COVID-19 Relief Checks Could Put College Students’ Financial Aid At Risk
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- Millions of U.S. workers filed for unemployment during the peak of the COVID-19 pandemic.
- At the same time, the federal government awarded supersized unemployment checks for much of 2020.
- Students need to know to appeal their financial aid award or they could lose out on free federal aid dollars.
At the peak of the COVID-19 pandemic, approximately one in four U.S. workers relied on unemployment benefits, according to the Century Foundation.
Boosted unemployment checks helped keep many families above water during the worst of the pandemic's effects on the labor market, long enough for civilian unemployment to return to pre-pandemic levels, according to the Bureau of Labor Statistics. However, families applying for federal financial aid for the upcoming academic year could soon find that those checks may have an adverse impact on the size of their aid.
There is a way to avoid decreased financial aid awards. That solution, however, requires additional paperwork from students and their families. Here's what college students filling out their Free Application for Federal Student Aid (FAFSA) forms need to know.
Why Would COVID-19 Relief in 2020 Affect Financial Aid Now?
Normal unemployment benefits don't generally have a drastic impact on financial aid applications due to the relatively small amounts people receive.
However, during the pandemic, the federal government increased the size of unemployment checks to keep people from falling behind on bills. The Federal Pandemic Unemployment Compensation program offered an additional $600 per week from March 29, 2020, to July 25, 2020, and an extra $300 a week from Dec. 27, 2020, to Sept. 4, 2021, on top of what individual states awarded.
The additional federal contribution was oftentimes more than double or triple whatever the state paid, depending on the state.
That drastic increase in payouts is sure to lead to drastic increases in the expected family contribution (EFC) calculation. The EFC is determined when a current or prospective student fills out their FAFSA form. The FAFSA for the 2022-2023 school year will use earnings data from the 2020 fiscal year.
Considering the federal unemployment supplement didn't end nationally until early September 2021, some individuals enjoyed nearly half a year of enhanced benefits totaling over $10,000. That amount doesn't include non-federal unemployment benefits or benefits accrued past early September.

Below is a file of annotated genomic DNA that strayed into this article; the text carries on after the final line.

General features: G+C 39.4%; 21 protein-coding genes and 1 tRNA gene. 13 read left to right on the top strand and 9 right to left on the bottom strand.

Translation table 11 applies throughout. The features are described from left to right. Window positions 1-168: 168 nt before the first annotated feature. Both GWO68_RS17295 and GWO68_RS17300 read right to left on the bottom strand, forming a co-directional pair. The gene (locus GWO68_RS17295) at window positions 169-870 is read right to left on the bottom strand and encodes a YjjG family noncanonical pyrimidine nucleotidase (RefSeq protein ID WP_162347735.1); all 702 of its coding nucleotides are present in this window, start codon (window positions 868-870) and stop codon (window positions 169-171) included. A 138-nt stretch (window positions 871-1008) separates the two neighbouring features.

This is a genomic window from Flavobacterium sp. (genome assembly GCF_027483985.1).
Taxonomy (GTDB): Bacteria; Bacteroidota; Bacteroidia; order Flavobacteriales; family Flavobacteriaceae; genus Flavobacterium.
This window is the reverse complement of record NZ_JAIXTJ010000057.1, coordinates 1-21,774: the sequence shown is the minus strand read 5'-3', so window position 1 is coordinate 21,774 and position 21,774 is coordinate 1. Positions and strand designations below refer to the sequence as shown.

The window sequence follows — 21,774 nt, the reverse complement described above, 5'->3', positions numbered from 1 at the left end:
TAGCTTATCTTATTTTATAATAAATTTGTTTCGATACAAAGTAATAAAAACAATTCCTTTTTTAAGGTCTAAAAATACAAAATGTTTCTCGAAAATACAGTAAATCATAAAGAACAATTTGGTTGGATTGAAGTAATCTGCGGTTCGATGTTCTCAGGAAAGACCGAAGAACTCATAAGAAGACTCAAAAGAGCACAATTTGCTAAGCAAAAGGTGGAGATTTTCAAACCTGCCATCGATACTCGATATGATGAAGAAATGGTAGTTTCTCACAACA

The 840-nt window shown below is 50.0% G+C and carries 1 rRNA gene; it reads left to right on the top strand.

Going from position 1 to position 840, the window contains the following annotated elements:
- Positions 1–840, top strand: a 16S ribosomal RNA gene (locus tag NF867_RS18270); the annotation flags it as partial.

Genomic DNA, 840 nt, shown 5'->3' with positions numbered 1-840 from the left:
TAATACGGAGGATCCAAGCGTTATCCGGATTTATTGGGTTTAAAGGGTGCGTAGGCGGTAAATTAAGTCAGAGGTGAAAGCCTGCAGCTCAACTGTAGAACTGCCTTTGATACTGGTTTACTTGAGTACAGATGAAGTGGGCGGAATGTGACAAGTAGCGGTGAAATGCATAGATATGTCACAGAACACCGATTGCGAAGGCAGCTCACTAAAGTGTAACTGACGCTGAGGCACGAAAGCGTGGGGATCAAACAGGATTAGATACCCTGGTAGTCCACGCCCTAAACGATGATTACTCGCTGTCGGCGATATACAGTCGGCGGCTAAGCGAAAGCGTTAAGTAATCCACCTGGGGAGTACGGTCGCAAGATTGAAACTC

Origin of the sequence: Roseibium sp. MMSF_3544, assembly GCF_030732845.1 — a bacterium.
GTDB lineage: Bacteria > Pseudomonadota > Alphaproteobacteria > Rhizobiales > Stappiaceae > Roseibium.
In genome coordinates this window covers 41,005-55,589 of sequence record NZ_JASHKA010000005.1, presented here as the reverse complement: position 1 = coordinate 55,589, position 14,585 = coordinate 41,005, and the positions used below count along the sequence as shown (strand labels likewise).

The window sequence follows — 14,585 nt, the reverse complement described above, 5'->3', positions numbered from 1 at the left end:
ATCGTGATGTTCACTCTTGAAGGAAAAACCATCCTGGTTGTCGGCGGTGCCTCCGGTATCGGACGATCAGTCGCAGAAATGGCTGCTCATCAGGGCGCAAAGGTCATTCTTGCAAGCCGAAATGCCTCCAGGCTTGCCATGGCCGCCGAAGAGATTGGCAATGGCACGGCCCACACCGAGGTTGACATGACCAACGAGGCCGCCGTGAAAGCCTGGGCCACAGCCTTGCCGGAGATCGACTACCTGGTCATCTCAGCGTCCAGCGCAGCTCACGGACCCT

They can have a sizeable impact on EFC.
Feds, Colleges Develop Solution for Students
Dave Moniz, vice president of external affairs at Bottom Line, told BestColleges the government has already approved a workaround for students.
First, students and their parents or guardians should fill out the FAFSA as they normally would. Report all income from 2020, including unemployment benefits. Moniz suggests students should also collect documentation from all unemployment received, including account records and unemployment verification letters.
The college or university will process that application and issue an initial award amount.
The federal government's solution is to not count the first $10,200 in unemployment compensation for tax year 2020. Moniz said financial aid administrators can't see the source of income when reviewing a form and thus will not be able to automatically apply this federal rule.
Therefore, the onus is on students and their families to follow up with an appeal to their university's financial aid office. The appeal should detail how much they or their parents or guardians received in unemployment and for how long.
Moniz added that the federal government's guidelines state a school will not be penalized for revising a higher-than-normal amount of student aid applications for this upcoming school year precisely because of this new rule. There shouldn't be an issue so long as a student provides plenty of documentation.
Informing College Students About Appeals Process Will Be Critical
Moniz applauded the federal government for thinking ahead and acknowledging how increased unemployment benefits may overestimate an EFC and therefore hold students back from higher Pell Grants or other aid awards.
However, the solution is far from perfect.
The biggest issue is that most students don't know they need to file an appeals letter with their school.
"I've been working with people on the policy side that feel that [the Department of Education] has to continue to push this information out, partly because everybody is stretched thin and busy," Moniz said.
Additionally, schools aren't going out of their way to inform students about this additional step.
"Generally speaking most colleges are prepared to make adjustments, but they don't want to deal with a flood of appeals letters that aren't eligible from people who just want a better package," Moniz added.
He said it is impossible to predict how many students will lose out on benefits because of the additional step. However, he conceded it'll likely be a non-negligible amount who won't get the full federal student aid they are entitled to.